Cortez Cultural Center turns 25
Facility offers unique programs, is a catalyst for culture continuity’
For people searching for something unique this summer, there’s no need to look too far.
The Cortez Cultural Center is the spot. The center showcases Native American dancers six days a week, offers educational programs, art exhibits and a museum gallery epitomizing Southwest history. Every month, the art gallery features a new local artist totaling 16-17 different galleries each year.
All of those things are nearly the tip of the iceberg of what the center has to offer.
“It’s a great draw for tourism in our area but it’s also an important opportunity for people to be able to appreciate Native American cultures, in some cases to actually be able to interact with the Native American dancers,” said Shawn Collins, the executive director of Cortez Cultural Center.
“Our mission is to provide a forum for our community’s artistic, cultural, educational, and scientific needs,” Collins said. “We are a catalyst for cultural continuity, respect and innovation.”
The center aims at collaborating with the eclectic culture of the Southwest, which is home to vivid Native American history, early pioneers and rich agriculture.
“Our emphasis is on Southwestern culture, currently we invite dancers from the Four Corners states to perform,” Collins said.
Variety is key to attracting visitors.
“We have such a variety of programs that draw people young and old from different cultures in order to appreciate other cultures, so we have both locals and visitors coming to this area,” Collins said.
ABOUT THE CENTER
The center itself, which strives to represent the culture of the area, has a pretty rich history itself.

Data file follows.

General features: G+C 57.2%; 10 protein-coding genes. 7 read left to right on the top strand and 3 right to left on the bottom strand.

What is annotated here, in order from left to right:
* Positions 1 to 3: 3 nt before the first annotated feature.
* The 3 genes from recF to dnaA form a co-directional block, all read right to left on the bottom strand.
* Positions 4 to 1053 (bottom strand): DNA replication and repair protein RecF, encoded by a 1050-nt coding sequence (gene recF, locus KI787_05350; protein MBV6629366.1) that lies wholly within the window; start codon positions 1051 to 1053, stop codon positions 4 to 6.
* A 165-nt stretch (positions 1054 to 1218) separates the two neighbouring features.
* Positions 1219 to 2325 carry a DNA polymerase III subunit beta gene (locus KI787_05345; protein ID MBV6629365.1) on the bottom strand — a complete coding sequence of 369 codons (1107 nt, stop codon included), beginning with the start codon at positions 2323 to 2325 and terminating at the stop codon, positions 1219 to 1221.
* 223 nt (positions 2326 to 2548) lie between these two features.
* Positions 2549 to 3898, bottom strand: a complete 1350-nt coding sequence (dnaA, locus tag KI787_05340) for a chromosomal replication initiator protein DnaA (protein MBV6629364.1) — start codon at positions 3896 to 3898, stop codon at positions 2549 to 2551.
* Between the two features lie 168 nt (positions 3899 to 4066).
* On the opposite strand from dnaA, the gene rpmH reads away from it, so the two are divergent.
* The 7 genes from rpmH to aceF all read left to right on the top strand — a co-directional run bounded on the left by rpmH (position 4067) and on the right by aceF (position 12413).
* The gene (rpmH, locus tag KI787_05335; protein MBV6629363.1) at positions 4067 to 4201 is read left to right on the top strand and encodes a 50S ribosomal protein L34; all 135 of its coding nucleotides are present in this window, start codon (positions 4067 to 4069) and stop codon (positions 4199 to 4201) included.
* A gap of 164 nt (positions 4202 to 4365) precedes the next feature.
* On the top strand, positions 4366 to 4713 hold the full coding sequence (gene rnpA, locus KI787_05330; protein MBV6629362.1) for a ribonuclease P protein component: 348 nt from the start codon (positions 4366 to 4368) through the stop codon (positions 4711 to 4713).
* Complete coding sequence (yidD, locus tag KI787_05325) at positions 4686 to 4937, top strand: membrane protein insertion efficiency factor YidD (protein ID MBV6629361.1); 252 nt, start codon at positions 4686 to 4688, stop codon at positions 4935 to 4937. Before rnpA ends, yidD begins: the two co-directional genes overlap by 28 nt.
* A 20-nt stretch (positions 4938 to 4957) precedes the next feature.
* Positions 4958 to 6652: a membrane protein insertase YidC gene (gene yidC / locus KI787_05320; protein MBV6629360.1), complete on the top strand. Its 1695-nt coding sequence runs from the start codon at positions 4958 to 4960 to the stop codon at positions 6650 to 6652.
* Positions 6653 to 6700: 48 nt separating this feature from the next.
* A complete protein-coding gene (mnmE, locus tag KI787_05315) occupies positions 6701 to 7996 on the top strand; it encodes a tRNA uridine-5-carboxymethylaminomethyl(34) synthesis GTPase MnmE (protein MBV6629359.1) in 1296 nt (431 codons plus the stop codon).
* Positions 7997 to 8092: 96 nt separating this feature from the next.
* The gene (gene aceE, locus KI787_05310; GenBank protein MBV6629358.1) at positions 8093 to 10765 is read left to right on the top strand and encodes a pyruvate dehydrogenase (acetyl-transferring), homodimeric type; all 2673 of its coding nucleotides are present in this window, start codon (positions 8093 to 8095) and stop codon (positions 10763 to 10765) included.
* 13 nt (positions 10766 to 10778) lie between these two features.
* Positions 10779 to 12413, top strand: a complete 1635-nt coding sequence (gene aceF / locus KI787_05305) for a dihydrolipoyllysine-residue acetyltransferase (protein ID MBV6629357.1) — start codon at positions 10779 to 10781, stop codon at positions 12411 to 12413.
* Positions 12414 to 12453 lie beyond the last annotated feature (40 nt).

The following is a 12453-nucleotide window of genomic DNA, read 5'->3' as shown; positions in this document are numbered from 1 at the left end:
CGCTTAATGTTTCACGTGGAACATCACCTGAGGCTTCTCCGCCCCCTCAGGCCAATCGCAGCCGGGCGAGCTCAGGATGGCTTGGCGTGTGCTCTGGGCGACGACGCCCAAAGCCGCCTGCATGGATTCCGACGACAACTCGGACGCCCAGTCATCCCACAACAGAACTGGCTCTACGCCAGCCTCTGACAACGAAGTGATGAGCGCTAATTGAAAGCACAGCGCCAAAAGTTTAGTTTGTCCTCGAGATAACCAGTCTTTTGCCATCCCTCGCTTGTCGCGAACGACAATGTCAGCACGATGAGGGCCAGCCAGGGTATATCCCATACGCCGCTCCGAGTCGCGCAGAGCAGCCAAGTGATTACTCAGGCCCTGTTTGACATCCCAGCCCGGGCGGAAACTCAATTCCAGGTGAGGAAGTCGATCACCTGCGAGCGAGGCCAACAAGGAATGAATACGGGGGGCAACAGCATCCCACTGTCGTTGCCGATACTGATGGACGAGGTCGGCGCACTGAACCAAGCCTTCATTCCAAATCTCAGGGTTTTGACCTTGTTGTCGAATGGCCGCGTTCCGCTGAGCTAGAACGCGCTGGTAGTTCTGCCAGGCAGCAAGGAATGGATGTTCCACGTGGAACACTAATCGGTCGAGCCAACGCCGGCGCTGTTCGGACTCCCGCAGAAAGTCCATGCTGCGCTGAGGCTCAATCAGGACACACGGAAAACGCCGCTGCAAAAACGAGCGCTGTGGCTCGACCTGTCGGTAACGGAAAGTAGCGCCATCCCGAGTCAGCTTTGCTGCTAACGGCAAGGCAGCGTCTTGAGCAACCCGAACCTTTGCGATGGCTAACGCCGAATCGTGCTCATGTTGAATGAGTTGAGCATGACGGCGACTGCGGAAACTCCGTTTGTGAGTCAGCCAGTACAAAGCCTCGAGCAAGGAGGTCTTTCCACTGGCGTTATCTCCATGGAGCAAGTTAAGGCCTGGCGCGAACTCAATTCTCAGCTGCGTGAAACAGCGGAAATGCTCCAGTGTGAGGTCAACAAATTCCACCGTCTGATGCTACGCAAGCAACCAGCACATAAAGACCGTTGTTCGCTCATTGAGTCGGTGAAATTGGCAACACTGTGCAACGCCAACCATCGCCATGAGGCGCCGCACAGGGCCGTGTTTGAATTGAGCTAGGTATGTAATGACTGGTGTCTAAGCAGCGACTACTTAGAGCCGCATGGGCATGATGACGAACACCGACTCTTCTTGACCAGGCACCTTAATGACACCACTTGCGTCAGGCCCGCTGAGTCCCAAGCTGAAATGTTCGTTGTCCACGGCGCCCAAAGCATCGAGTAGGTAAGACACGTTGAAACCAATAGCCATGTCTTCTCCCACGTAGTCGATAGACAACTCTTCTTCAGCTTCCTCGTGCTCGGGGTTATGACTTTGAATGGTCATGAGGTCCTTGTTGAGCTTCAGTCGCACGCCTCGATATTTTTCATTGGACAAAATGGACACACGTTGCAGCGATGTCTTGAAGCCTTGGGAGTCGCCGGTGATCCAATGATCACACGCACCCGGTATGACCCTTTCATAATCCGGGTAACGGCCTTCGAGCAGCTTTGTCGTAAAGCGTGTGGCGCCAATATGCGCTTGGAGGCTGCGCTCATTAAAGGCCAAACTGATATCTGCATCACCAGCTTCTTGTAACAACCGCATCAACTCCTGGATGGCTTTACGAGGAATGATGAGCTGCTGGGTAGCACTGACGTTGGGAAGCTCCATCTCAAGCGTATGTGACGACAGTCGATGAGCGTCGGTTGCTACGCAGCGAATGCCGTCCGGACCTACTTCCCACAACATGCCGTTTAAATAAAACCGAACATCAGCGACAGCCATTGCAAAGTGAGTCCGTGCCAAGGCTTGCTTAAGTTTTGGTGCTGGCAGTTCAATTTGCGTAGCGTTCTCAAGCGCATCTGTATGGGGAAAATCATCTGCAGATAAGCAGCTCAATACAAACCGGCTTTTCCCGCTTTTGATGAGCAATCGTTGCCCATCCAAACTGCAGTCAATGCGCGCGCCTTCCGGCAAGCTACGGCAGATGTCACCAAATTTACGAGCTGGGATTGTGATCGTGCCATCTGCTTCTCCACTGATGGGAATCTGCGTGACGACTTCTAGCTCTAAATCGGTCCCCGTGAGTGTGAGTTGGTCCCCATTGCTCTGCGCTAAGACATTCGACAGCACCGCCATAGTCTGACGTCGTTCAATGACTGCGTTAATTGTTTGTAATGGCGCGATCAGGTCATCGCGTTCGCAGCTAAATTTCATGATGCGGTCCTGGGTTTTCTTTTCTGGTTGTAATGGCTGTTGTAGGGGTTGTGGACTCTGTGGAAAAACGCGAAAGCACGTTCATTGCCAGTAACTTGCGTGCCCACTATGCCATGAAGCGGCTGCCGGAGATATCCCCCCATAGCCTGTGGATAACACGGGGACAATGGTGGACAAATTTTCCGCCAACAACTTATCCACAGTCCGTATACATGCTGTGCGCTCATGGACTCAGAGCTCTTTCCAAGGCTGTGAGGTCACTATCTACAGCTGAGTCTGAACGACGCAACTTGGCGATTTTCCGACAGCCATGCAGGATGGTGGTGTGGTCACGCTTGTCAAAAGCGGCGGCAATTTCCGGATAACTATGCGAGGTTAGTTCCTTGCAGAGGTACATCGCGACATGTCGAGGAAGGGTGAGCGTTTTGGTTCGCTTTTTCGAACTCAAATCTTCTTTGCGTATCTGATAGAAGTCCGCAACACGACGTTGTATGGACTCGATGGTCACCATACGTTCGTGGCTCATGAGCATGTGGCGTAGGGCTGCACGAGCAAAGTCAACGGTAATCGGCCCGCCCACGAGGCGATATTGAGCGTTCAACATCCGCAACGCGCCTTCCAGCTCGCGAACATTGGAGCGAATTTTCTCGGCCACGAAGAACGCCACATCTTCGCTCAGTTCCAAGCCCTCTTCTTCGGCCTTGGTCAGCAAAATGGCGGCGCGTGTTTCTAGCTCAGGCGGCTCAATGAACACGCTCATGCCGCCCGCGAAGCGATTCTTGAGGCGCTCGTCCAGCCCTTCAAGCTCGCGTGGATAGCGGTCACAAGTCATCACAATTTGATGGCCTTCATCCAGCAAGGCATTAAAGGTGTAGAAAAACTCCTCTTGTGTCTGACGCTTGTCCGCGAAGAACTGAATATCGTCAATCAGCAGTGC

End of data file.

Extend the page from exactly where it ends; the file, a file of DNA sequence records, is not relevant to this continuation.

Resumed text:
In 1987, a task force was formed around the desire for a center that would offer art and culture to the Cortez area.
The desire arose from the interest of bringing educational programs to Southwest Colorado. The Cortez Cultural Center now stands as the primary regional location for cultural and historic exhibits and programming.
When the center was first formed, it was known as the “CU Center,” an affiliation with the University of Colorado.
Under that affiliation, the “CU Center,” provided educational programming, lectures, and travel logs, according to Collins.
About 15 years ago, the University of Colorado affiliation dropped off, and the Cortez Cultural Center was born.
The center became an “independent, not-for-profit business,” and broadened its services to offer a place to absorb the culture through the art gallery and museum.
“We’re celebrating our 25th year as some sort of organization doing this in this area,” Collins said. “No one provides quite the services that we do.”
The Cortez Cultural Center also owns and operates Hawkins Preserve, an oasis for reconnecting with the nature of the Southwest.
The 122-acre natural and cultural preserve is located within city limits and is open to the public for hiking, biking and exploring from dawn until dusk.
“It is a great opportunity to get away from town without ever leaving town,” Collins said.
Hawkins Preserve is utilized by the center to host a variety of services and educational opportunities.
Last year native plant master courses, astronomy courses and archaeology courses were offered at Hawkins Preserve through collaboration with the Colorado State University Extension Office.
In the 1990s, Hawkins Preserve was donated to the Colorado University Center of Cortez, now the Cortez Cultural Center, by Jack Hawkins, a radio station owner and land developer in Cortez.
The Preserve is a valuable asset for the residents and visitors of Cortez because of the “environmental setting, the diversity of plant and animal species represented across several biotic communities, the historic and prehistoric cultural resources, and the accessibility of these resources to the preserve’s visitors,” according to the Cortez Cultural Center’s website.
The Cultural Center is also home to several conference rooms that are available to the public as well.
“To help out other organizations while getting people into the center so they can see what it is that we have and appreciate it, is a great way to collaborate with the community,” Collins said.
Currently the Archaeology Society hosts their monthly events in the gallery and yoga classes are offered at the center as well.
Working everyday at the Cortez Cultural Center has been rewarding for Collins.
“I’ve really enjoyed seeing people come into the center look around and see that we’ve changed things,” she said.
Reach Paige Blankenbuehler at firstname.lastname@example.org